(London: [Riccardi Press] Philip Lee Warner for the Medici Society, 1914). 270 x 200 mm. (10 1/2 x 7 3/4"). xv, [i], 88 pp.,  leaves. No. 111 OF 500 COPIES ON PAPER (and 12 on vellum).
SUPERB MAHOGANY BROWN MOROCCO, GILT AND INLAID, BY SANGORSKI & SUTCLIFFE (stamp-signed in gilt on front turn-in), covers framed by gilt fillets and cresting leaf roll, the dove of the Holy Spirit centered at head of frame, panels semé with rows of alternating gilt fire and flying bird tools and inlaid red morocco apples, centerpiece of four inlaid morocco circles in various colors in a diamond formation, those on upper cover tooled in gilt or blind with representations of the sun, the moon and stars, the birds of the air, and the fish in the sea, those on the lower cover with gilt and inlaid flowers or fruits, raised bands, spine compartments with gilt fire or inlaid apple centerpiece surrounded by gilt tooling, gilt lettering, turn-ins with gilt rules, dark brown watered silk endleaves, top edge gilt, other edges untrimmed. In a well-preserved marbled paper slipcase with morocco lip. Woodcut Riccardi Press device on final leaf, title vignette and 10 color plates with captioned tissue guards, after F. Cayley Robinson. Ransom, p. 395; Tomkinson, p. 149. ◆A BEAUTIFUL COPY, clean, fresh, and bright internally, in a lustrous, unworn binding.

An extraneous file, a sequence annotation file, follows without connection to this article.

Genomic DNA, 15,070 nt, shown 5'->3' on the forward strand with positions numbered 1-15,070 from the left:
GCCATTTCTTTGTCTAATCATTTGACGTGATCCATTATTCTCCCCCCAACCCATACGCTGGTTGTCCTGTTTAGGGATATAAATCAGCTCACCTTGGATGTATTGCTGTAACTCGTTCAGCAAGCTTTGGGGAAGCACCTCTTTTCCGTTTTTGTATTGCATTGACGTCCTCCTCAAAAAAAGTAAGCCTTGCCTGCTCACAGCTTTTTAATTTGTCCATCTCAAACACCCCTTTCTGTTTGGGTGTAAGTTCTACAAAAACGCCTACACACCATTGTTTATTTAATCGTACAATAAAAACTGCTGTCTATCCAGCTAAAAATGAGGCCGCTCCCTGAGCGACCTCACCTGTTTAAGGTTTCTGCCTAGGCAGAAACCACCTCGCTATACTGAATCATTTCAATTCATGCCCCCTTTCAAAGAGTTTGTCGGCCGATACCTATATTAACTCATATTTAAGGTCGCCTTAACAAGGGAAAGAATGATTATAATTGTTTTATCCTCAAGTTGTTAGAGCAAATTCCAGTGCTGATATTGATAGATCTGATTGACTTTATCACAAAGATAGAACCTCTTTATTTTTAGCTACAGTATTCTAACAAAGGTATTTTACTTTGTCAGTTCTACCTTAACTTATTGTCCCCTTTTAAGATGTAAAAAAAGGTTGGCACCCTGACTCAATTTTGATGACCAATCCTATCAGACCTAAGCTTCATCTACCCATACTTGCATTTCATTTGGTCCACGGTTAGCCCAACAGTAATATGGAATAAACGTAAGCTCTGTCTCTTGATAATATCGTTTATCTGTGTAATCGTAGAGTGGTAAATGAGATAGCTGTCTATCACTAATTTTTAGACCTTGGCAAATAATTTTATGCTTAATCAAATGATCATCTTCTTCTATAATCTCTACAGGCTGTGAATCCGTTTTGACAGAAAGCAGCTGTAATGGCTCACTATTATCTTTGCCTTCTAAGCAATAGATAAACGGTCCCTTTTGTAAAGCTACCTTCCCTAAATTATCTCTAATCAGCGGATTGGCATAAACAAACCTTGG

This is an attractive printing of the first book of the Bible, in the august language of the Authorized Version, with ethereal color plates by Frederick Cayley Robinson depicting key events from the text--and offered here in a striking binding by one of the leading English workshops of the 20th century. Painter, set designer, and book illustrator Robinson (1862-1927) studied art in London, Paris, and Florence, and was much influenced by Edward Burne-Jones. DNB says flatly that our volume represents Robinson's "finest achievement as a book illustrator." Rendered in pale tones, the plates here include one of Robinson's finest works, "Death of Abel," which DNB praises for capturing "the horrific moment after the fratricide—the 'frozen moment' held for eternity." Founded by Herbert Horne, the Riccardi Press was adopted as the imprint of the Medici Society in 1909 and issued books until 1933. According to Tomkinson, "the books have nearly all been printed at the Chiswick Press (under the supervision of Charles T. Jacobi until his retirement in 1922) and published by Philip Lee Warner, who was Publisher to the Medici Society until his death in 1925. . . . The aim of the Press has been to produce finely printed books at reasonable prices and for sale through the ordinary channels of trade. . . . All editions are strictly limited, and the type is distributed after the edition has been printed." After studying under, and then working for, Douglas Cockerell, Francis Sangorski and George Sutcliffe founded their own bindery in 1901 and continued in a successful partnership until 1912. During that year, Francis drowned, and his brother, Alberto, who had been a central figure in producing the firm's vellum illuminated manuscripts, went over to Riviere. Despite these losses, the firm grew and prospered, employing a staff of 80 by the mid-1920s and becoming perhaps the most successful English bindery of the 20th century. Our binding is a wonderful example of the creativity of the artisans' design and the perfection of their finishing, with precisely expressed animation and elegance everywhere. (ST19292)